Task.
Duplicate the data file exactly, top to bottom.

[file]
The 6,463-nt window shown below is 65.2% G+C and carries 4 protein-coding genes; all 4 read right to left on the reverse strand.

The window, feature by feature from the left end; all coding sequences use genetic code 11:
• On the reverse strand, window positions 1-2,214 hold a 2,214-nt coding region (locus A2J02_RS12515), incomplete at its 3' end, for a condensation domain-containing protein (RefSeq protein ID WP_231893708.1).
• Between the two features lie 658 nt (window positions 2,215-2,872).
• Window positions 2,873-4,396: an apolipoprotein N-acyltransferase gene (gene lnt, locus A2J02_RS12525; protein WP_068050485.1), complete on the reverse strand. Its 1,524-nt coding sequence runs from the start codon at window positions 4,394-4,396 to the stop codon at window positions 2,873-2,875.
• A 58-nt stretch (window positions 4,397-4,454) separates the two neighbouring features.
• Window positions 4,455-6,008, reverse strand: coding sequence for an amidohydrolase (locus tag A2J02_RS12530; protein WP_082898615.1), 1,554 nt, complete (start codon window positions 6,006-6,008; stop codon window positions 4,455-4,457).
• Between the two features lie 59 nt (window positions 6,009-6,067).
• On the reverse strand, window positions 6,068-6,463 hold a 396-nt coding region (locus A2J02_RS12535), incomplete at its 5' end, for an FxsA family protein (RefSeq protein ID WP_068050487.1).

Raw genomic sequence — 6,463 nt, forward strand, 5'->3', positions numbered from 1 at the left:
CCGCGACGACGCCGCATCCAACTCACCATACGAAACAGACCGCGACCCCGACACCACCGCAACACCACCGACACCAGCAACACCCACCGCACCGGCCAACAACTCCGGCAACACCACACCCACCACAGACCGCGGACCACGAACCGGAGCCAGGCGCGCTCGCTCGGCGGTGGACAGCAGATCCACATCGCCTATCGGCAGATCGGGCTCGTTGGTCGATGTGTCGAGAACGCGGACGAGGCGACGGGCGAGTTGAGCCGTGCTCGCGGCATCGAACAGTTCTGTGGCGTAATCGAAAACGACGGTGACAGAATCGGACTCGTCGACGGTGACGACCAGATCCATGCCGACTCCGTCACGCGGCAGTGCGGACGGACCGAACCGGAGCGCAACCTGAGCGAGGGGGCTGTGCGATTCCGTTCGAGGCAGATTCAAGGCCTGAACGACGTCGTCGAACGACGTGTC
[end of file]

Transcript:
The 6,463-nt window shown below is 65.2% G+C and carries 4 protein-coding genes; all 4 read right to left on the reverse strand.

The window, feature by feature from the left end; all coding sequences use genetic code 11:
• On the reverse strand, window positions 1-2,214 hold a 2,214-nt coding region (locus A2J02_RS12515), incomplete at its 3' end, for a condensation domain-containing protein (RefSeq protein ID WP_231893708.1).
• Between the two features lie 658 nt (window positions 2,215-2,872).
• Window positions 2,873-4,396: an apolipoprotein N-acyltransferase gene (gene lnt, locus A2J02_RS12525; protein WP_068050485.1), complete on the reverse strand. Its 1,524-nt coding sequence runs from the start codon at window positions 4,394-4,396 to the stop codon at window positions 2,873-2,875.
• A 58-nt stretch (window positions 4,397-4,454) separates the two neighbouring features.
• Window positions 4,455-6,008, reverse strand: coding sequence for an amidohydrolase (locus tag A2J02_RS12530; protein WP_082898615.1), 1,554 nt, complete (start codon window positions 6,006-6,008; stop codon window positions 4,455-4,457).
• Between the two features lie 59 nt (window positions 6,009-6,067).
• On the reverse strand, window positions 6,068-6,463 hold a 396-nt coding region (locus A2J02_RS12535), incomplete at its 5' end, for an FxsA family protein (RefSeq protein ID WP_068050487.1).

Raw genomic sequence — 6,463 nt, forward strand, 5'->3', positions numbered from 1 at the left:
CCGCGACGACGCCGCATCCAACTCACCATACGAAACAGACCGCGACCCCGACACCACCGCAACACCACCGACACCAGCAACACCCACCGCACCGGCCAACAACTCCGGCAACACCACACCCACCACAGACCGCGGACCACGAACCGGAGCCAGGCGCGCTCGCTCGGCGGTGGACAGCAGATCCACATCGCCTATCGGCAGATCGGGCTCGTTGGTCGATGTGTCGAGAACGCGGACGAGGCGACGGGCGAGTTGAGCCGTGCTCGCGGCATCGAACAGTTCTGTGGCGTAATCGAAAACGACGGTGACAGAATCGGACTCGTCGACGGTGACGACCAGATCCATGCCGACTCCGTCACGCGGCAGTGCGGACGGACCGAACCGGAGCGCAACCTGAGCGAGGGGGCTGTGCGATTCCGTTCGAGGCAGATTCAAGGCCTGAACGACGTCGTCGAACGACGTGTC